Pipes in the Valley, in its 15th year, continued to attract crowds at the Riverfront on Saturday.
On Saturday, overlapping the Peace, Love & Music Together festival in Elizabeth Park, Envisionfest coordinated a number of activities and events primarily in downtown Hartford. A new addition this year was “Small State Great Beer,” a beer festival featuring beer brewed in Connecticut. (more…)
On Tuesday, Hartford Board of Education will be considering a resolution to de-magnetize the Journalism & Media Academy on Tower Avenue.
JMA was originally intended as a neighborhood school, as part of Weaver High, just down the road where Tower and Granby Street intersect. In 2013, the Connecticut State Department of Education wanted JMA to become a magnet school to serve the Sheff mandate.
Three years later, the Sheff mandate has not been met, and as a side effect, there are empty seats in the school. There are Hartford kids waiting to get into the school. They are waiting solely because those empty seats are held for white and Asian students.
When the decision was made to magnetize it, the plan was to have 400 students enrolled by this school year. The actual number of students at JMA is around 200. (more…)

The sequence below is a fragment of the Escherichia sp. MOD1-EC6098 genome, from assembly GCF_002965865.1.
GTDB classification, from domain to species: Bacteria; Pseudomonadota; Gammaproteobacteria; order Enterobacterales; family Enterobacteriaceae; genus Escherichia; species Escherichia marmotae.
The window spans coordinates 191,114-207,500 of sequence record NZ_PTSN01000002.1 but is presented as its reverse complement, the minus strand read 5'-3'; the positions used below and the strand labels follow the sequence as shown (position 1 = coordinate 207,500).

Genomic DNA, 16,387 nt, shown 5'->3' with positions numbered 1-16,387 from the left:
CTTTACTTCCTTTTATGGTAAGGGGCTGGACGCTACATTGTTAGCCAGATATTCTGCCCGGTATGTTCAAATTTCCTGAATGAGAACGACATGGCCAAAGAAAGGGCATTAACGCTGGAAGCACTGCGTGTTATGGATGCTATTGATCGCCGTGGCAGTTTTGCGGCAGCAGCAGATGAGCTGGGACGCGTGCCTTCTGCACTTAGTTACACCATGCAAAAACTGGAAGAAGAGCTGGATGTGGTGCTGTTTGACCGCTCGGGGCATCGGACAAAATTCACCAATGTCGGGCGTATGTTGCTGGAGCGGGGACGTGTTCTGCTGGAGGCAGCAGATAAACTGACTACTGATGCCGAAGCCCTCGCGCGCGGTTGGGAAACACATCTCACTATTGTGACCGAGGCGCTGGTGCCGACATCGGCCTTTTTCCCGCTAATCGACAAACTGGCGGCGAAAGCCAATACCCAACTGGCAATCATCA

Free summer meals are available to youth 18 and under at dozens of locations throughout Hartford. Statewide, over 600 locations — with more to be added as they are approved by the State — are offering the same.
In Hartford, Sunday meals are available at these locations: New Dimension Christian Center, Ebenezer Pentecostal Church, South Church, House of Restoration Church (Sat & Sun), Grace Worship Center Church, and Bible Way Temple Nation. (more…)
Friday, June 24, 2016 was the last day that the MIRA Trash Museum (previously, CRRA Trash Museum) was open to the public. The Trash Museum on Murphy Road opened its doors in 1992.
As you would expect, the museum provided information about recycling, upcycling, composting, recovering energy, reducing food waste, along with descriptions of the different types of landfills. The Temple of Trash gave visitors the chance to be grossed out, or to get nostalgic over relics like AOL discs, old cleaning products, toys, and board games. Trashion Fashion outfits were displayed in the gift shop.
Visitors had the chance to go on a scavenger hunt or make arts and crafts. The upper floor included views into the working recycling area; visitors were encouraged to wave at the workers, who would wave right back.
Staying true to the mission, parts of the museum will be packed up and sent to other institutions to be kept in use.